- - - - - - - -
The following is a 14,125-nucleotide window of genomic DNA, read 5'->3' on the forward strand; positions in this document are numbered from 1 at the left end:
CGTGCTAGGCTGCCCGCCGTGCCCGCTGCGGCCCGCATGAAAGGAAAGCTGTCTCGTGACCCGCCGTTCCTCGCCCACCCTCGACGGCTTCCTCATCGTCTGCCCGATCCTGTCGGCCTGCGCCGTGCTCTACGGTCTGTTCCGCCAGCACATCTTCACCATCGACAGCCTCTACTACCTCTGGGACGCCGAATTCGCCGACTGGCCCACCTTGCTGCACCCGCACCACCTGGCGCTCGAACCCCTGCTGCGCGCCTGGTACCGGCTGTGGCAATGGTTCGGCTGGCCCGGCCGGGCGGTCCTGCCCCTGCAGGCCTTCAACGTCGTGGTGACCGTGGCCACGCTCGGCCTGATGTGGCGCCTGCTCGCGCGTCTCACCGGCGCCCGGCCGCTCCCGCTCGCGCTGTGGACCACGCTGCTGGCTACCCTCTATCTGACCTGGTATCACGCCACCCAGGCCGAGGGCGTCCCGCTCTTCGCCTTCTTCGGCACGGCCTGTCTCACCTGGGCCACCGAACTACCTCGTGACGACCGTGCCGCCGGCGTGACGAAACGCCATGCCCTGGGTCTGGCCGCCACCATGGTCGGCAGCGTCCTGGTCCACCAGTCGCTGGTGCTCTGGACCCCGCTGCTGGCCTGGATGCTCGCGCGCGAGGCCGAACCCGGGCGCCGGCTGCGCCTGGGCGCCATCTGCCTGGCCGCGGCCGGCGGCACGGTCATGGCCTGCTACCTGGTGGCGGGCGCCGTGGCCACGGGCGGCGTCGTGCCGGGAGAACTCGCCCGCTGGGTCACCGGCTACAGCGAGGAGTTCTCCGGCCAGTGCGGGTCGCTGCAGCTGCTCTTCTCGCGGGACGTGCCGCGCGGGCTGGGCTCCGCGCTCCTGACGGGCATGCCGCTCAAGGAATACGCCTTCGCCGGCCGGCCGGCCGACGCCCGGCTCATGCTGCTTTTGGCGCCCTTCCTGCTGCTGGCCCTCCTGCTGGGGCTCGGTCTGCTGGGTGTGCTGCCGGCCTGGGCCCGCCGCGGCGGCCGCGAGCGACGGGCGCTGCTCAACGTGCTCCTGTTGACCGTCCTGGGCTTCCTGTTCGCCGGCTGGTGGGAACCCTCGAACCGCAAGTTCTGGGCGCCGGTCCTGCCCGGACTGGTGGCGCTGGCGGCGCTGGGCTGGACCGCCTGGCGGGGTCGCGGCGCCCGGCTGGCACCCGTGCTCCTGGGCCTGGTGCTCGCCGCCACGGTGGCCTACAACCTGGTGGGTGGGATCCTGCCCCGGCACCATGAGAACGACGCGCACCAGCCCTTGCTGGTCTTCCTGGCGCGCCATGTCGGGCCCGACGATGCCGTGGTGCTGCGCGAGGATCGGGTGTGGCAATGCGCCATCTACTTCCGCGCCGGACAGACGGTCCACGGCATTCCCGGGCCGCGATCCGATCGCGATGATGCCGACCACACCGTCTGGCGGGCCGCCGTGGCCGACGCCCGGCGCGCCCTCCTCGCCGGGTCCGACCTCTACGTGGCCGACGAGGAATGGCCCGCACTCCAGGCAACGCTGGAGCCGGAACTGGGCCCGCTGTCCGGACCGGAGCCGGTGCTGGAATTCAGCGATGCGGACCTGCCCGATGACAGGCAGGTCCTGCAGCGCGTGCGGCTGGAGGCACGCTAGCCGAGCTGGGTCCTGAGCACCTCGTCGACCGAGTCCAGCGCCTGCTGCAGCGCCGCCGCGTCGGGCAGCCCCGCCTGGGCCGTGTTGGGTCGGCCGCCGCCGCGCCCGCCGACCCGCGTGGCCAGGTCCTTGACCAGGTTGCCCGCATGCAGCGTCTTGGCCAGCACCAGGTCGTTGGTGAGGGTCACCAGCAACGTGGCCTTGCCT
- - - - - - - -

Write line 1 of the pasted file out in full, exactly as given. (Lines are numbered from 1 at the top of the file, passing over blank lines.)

The following is a 14,125-nucleotide window of genomic DNA, read 5'->3' on the forward strand; positions in this document are numbered from 1 at the left end: